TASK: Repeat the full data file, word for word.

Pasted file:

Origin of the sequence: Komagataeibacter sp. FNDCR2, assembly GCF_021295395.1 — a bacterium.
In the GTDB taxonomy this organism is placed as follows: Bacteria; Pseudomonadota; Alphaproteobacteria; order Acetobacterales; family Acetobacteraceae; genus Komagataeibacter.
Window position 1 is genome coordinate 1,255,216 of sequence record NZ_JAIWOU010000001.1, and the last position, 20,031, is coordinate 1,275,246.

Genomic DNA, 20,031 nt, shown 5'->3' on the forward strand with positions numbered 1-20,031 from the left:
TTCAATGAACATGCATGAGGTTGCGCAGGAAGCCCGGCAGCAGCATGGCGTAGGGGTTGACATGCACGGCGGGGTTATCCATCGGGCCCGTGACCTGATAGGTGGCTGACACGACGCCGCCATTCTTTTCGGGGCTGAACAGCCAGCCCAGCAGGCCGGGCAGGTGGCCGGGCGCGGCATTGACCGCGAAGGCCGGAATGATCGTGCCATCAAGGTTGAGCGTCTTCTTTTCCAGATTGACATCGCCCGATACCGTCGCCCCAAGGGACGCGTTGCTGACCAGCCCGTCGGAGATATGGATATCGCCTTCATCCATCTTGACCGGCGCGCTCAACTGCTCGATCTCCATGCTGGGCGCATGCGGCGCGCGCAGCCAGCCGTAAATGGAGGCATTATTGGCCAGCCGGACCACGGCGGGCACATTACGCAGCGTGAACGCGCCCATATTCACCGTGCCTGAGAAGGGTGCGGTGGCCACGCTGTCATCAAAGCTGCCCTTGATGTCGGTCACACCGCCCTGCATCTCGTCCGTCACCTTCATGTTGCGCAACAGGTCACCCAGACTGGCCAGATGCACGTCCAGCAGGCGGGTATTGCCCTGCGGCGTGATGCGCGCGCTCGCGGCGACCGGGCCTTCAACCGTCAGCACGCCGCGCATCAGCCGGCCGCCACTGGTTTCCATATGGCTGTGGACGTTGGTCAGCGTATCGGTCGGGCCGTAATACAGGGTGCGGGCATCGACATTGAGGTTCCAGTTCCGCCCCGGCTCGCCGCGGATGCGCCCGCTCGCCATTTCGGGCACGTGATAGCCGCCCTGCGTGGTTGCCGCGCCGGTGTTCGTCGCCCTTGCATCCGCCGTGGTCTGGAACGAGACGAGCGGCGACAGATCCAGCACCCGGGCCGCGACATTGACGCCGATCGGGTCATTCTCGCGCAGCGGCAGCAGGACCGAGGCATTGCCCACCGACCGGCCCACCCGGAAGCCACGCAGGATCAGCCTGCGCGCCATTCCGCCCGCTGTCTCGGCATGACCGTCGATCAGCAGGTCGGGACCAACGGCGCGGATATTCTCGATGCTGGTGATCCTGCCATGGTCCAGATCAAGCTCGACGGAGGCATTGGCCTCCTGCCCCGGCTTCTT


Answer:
Origin of the sequence: Komagataeibacter sp. FNDCR2, assembly GCF_021295395.1 — a bacterium.
In the GTDB taxonomy this organism is placed as follows: Bacteria; Pseudomonadota; Alphaproteobacteria; order Acetobacterales; family Acetobacteraceae; genus Komagataeibacter.
Window position 1 is genome coordinate 1,255,216 of sequence record NZ_JAIWOU010000001.1, and the last position, 20,031, is coordinate 1,275,246.

Genomic DNA, 20,031 nt, shown 5'->3' on the forward strand with positions numbered 1-20,031 from the left:
TTCAATGAACATGCATGAGGTTGCGCAGGAAGCCCGGCAGCAGCATGGCGTAGGGGTTGACATGCACGGCGGGGTTATCCATCGGGCCCGTGACCTGATAGGTGGCTGACACGACGCCGCCATTCTTTTCGGGGCTGAACAGCCAGCCCAGCAGGCCGGGCAGGTGGCCGGGCGCGGCATTGACCGCGAAGGCCGGAATGATCGTGCCATCAAGGTTGAGCGTCTTCTTTTCCAGATTGACATCGCCCGATACCGTCGCCCCAAGGGACGCGTTGCTGACCAGCCCGTCGGAGATATGGATATCGCCTTCATCCATCTTGACCGGCGCGCTCAACTGCTCGATCTCCATGCTGGGCGCATGCGGCGCGCGCAGCCAGCCGTAAATGGAGGCATTATTGGCCAGCCGGACCACGGCGGGCACATTACGCAGCGTGAACGCGCCCATATTCACCGTGCCTGAGAAGGGTGCGGTGGCCACGCTGTCATCAAAGCTGCCCTTGATGTCGGTCACACCGCCCTGCATCTCGTCCGTCACCTTCATGTTGCGCAACAGGTCACCCAGACTGGCCAGATGCACGTCCAGCAGGCGGGTATTGCCCTGCGGCGTGATGCGCGCGCTCGCGGCGACCGGGCCTTCAACCGTCAGCACGCCGCGCATCAGCCGGCCGCCACTGGTTTCCATATGGCTGTGGACGTTGGTCAGCGTATCGGTCGGGCCGTAATACAGGGTGCGGGCATCGACATTGAGGTTCCAGTTCCGCCCCGGCTCGCCGCGGATGCGCCCGCTCGCCATTTCGGGCACGTGATAGCCGCCCTGCGTGGTTGCCGCGCCGGTGTTCGTCGCCCTTGCATCCGCCGTGGTCTGGAACGAGACGAGCGGCGACAGATCCAGCACCCGGGCCGCGACATTGACGCCGATCGGGTCATTCTCGCGCAGCGGCAGCAGGACCGAGGCATTGCCCACCGACCGGCCCACCCGGAAGCCACGCAGGATCAGCCTGCGCGCCATTCCGCCCGCTGTCTCGGCATGACCGTCGATCAGCAGGTCGGGACCAACGGCGCGGATATTCTCGATGCTGGTGATCCTGCCATGGTCCAGATCAAGCTCGACGGAGGCATTGGCCTCCTGCCCCGGCTTCTT